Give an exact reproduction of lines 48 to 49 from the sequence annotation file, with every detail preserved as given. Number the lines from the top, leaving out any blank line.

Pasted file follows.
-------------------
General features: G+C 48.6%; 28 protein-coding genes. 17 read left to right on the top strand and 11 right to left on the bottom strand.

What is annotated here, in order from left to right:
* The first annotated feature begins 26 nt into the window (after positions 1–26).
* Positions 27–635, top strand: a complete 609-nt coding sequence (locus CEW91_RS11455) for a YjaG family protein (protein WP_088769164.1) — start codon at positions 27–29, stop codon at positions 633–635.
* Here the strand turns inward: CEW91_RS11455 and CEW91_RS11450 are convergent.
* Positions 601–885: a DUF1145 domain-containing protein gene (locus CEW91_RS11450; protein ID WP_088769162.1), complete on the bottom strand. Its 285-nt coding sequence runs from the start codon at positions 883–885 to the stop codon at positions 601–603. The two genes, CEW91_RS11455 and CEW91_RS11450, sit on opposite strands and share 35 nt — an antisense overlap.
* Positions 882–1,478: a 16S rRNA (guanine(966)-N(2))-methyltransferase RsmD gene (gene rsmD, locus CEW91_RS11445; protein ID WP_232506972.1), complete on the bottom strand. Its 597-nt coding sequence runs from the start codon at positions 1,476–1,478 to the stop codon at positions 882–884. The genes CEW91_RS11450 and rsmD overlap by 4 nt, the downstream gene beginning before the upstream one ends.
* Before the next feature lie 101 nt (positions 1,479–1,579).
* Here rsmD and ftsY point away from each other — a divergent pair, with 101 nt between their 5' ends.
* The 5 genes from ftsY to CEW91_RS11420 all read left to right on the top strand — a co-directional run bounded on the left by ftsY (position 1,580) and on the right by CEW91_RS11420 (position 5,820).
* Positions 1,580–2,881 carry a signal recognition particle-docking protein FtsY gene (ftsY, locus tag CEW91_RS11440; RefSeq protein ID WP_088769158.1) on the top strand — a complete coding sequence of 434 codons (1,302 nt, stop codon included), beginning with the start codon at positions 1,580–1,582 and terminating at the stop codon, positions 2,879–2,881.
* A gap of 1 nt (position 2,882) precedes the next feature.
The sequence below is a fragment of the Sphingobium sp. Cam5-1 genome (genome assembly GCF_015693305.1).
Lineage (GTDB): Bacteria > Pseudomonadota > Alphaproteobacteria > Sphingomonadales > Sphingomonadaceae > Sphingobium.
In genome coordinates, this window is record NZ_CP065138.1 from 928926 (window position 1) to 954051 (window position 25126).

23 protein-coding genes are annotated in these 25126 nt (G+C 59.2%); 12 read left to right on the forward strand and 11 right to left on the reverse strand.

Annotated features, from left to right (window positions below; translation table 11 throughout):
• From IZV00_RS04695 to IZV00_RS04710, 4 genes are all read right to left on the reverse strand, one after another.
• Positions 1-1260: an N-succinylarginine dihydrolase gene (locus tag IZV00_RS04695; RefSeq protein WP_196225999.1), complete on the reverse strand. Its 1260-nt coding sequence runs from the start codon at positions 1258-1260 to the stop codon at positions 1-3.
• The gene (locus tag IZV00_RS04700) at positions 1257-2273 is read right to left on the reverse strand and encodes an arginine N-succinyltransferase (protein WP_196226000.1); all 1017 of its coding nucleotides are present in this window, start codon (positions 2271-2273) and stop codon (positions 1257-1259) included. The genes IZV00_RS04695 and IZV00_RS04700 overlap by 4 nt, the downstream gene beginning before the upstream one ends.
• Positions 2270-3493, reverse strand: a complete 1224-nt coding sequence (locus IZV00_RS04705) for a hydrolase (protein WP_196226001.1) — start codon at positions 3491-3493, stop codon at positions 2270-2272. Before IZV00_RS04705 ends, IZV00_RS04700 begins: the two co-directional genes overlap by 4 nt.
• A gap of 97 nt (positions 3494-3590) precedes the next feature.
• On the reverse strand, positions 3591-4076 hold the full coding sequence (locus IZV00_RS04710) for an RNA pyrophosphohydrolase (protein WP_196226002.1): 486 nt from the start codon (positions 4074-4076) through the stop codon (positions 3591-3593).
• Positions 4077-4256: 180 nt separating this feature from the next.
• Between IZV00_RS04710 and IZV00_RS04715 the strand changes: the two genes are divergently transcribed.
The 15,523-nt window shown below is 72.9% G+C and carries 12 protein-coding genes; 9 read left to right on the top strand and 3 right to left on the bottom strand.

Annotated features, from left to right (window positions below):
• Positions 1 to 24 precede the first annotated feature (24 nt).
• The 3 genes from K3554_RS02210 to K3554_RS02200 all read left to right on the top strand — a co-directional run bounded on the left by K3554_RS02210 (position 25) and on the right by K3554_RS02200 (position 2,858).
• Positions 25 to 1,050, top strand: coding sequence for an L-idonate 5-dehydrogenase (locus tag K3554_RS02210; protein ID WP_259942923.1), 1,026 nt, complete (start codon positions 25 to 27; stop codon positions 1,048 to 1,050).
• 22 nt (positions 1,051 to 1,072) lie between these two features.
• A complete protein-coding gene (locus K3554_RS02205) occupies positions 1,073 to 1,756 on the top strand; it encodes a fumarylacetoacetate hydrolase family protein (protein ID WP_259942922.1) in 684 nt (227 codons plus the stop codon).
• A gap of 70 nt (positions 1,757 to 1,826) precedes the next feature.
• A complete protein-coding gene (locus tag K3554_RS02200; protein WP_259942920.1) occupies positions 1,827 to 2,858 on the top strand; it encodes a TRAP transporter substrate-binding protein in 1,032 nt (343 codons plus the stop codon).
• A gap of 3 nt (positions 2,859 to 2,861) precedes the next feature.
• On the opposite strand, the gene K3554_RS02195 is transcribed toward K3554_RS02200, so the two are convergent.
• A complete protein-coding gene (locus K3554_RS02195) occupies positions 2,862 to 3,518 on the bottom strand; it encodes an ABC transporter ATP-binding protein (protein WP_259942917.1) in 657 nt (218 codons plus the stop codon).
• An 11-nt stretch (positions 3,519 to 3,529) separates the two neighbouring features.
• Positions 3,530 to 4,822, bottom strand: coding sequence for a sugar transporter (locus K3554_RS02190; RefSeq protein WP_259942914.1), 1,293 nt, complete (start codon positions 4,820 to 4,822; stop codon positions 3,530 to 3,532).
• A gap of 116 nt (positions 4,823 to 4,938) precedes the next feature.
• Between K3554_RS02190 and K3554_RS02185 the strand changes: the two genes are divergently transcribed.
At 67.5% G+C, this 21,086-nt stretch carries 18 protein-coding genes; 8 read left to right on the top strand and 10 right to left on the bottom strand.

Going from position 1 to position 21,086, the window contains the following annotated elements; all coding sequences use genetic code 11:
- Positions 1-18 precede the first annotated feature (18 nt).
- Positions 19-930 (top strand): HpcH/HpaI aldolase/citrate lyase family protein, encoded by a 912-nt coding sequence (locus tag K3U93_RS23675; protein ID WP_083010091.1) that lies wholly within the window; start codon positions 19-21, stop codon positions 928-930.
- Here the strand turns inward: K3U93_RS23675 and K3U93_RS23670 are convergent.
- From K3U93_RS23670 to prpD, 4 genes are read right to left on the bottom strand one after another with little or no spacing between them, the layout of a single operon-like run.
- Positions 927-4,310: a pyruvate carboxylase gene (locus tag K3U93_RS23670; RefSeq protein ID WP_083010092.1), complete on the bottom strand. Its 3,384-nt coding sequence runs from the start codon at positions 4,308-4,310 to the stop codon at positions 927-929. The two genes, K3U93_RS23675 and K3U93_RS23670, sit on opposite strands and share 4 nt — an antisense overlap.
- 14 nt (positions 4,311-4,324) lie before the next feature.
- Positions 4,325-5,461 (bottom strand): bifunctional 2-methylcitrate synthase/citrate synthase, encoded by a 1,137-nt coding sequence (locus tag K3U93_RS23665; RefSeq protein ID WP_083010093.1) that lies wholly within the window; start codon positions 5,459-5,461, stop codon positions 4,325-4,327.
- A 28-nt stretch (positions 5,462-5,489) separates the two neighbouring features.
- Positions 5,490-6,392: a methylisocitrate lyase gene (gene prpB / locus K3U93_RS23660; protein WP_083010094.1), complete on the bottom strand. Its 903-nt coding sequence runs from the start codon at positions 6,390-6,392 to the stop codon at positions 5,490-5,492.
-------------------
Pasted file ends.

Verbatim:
- Positions 927-4,310: a pyruvate carboxylase gene (locus tag K3U93_RS23670; RefSeq protein ID WP_083010092.1), complete on the bottom strand. Its 3,384-nt coding sequence runs from the start codon at positions 4,308-4,310 to the stop codon at positions 927-929. The two genes, K3U93_RS23675 and K3U93_RS23670, sit on opposite strands and share 4 nt — an antisense overlap.
- 14 nt (positions 4,311-4,324) lie before the next feature.